It’s time for college basketball teams to begin conference tourney play, also known as separating the contenders from the pretenders.
It’s important to understand and closely examine the schedule of college hoop teams. Some teams start off the season playing a bunch of cream puffs, while others face a mixture of good and bad teams.
What has taken shape the last few months, though, is largely conference play. Since conferences are purposely made up of schools with a similar level of talent. You need to pay attention to how teams start the season and what their schedule was like.
Some schools want to get a few cheap victories over smaller ones and fatten up their won/lost record early in the season. Others want to test their teams early to toughen them up for conference play.
Now it’s time for conference tournament play, essentially the third season of college basketball. The first was November and December non-conference games, plus coaches trying to figure out their personnel and strengths and weaknesses. The second has been conference play the last two months, and now it’s tourney time. This is where the weak links drop off, while the better and more motivated teams advance.
So this time of the season, is it important to have senior leadership? Kentucky dazzled everyone with their kids two years ago winning the title and Anthony Davis was the fourth freshman to win the Final Four Most Outstanding Player Award.
However, that is not the norm, either. Remember, their only senior, Darius Miller, was sixth man off the bench and second leading scorer in the Final Four win over Louisville with 13 points.
Last year Louisville won it all with one senior and two juniors in the starting lineup. The previous five years before Kentucky kids won it, college basketball’s champions, UConn, Duke, Kansas, Florida and North Carolina, had a combined 20 of 25 starters who were juniors or seniors. In 2011 UConn had a pair of juniors, including star Kemba Walker, while the team they beat, Butler, was a senior-laden squad.
Four years ago, Duke started three seniors and two juniors in the title game against Butler. In 2009 North Carolina had three seniors and two juniors in the starting lineup when they whipped Michigan State for the title, 89-72.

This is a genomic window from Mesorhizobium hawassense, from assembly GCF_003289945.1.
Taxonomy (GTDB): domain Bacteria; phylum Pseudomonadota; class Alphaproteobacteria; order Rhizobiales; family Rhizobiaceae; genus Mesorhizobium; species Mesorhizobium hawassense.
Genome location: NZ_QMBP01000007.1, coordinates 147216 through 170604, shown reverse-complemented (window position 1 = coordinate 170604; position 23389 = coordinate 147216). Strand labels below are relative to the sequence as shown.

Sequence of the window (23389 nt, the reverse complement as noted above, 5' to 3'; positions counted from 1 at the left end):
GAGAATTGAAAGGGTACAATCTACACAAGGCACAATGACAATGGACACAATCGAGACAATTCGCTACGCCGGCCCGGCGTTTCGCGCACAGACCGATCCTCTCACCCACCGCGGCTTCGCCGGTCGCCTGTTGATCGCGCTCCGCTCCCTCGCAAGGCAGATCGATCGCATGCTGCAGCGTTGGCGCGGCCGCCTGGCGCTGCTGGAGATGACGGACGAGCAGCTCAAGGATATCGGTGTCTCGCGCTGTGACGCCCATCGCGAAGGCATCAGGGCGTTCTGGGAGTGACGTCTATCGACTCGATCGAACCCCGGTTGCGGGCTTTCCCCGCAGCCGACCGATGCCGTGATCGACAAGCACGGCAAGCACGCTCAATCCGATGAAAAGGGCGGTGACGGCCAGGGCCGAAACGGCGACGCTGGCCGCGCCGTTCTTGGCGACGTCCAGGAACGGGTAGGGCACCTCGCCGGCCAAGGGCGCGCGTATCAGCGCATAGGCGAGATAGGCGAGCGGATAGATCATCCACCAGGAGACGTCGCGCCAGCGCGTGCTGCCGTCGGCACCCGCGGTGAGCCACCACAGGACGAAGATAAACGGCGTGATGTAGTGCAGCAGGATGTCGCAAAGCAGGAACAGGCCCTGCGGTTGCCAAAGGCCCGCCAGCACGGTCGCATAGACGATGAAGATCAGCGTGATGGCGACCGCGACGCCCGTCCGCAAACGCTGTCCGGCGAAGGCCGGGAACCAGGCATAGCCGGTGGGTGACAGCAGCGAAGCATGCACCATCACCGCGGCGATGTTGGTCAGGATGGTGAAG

Clearly, having that kind of an edge in experience can be an important factor, though it isn’t everything, especially with more college athletes leaving earlier for the pros.
The two years prior to those teams, Florida and North Carolina had starting 5’s with no seniors. Eleven years ago, Syracuse’s Jim Boeheim combined with a gifted group of freshmen and sophomores to win the NCAA title.
The Orange upset Kansas in a thrilling finale, 81-78, with a starting five of two freshmen (F Carmelo Anthony, G Billy Edelin), two sophomores (C Craig Forth, F Hakim Warrick) and only one senior (G Keith Duany). Syracuse was 9-3 SU, 8-3-1 ATS on the road.
One characteristic successful handicappers possess is perspective. In the world of 11-to-10, it is essential to maintain an even keel. One can’t get too high over a big point spread victory, or too low when lady luck drops a curveball on a game you have isolated from every angle as a strong play.
If you’re looking for a team that might win it all, history suggests talent, depth, good coaching and experienced leadership are four key ingredients for success in March.
Generally speaking, junior and senior leadership are important assets to have during conference tournament play and the upcoming Big Dance.
2013 Louisville (1 senior, 2 juniors)
2012 Kentucky (none)
2011 UConn (2 juniors)
2010 Duke (4 senior starters, 1 junior)
2009 North Carolina (3 senior starters, 2 juniors)
2008 Kansas (2 junior starters, 2 seniors)
2007 Florida (4 junior starters, 1 senior)
2006 Florida (4 junior starters)
2005 UNC (3 junior starters, Felton, McCants, May)
2004 UConn (1 key sr, Taliek Brown, jr Emeka Okafur)
2003 Syracuse (Starters: 2 frosh, 2 soph, 1 senior)
2002 Maryland (2 key seniors, Lonnie Baxter, Juan Dixon)
2001 Duke (1 key senior, Shane Battier)
2000 Michigan State (Starters: 3 seniors, 2 juniors)
1999 UConn (Starters: 2 seniors, 2 juniors)
1998 Kentucky (Starters: 2 seniors, 3 juniors)
1997 Arizona (Starters: 3 juniors)
1996 Kentucky (Starters: 2 seniors, 2 juniors)
1995 UCLA (Starters: 3 seniors)
Jim Feist, author and leader in sports information for over 40 years, hosts TV’s Proline as well as running National Sports Services since 1975. Follow him on twitter: @JimFeistSports . Reach him at [email protected]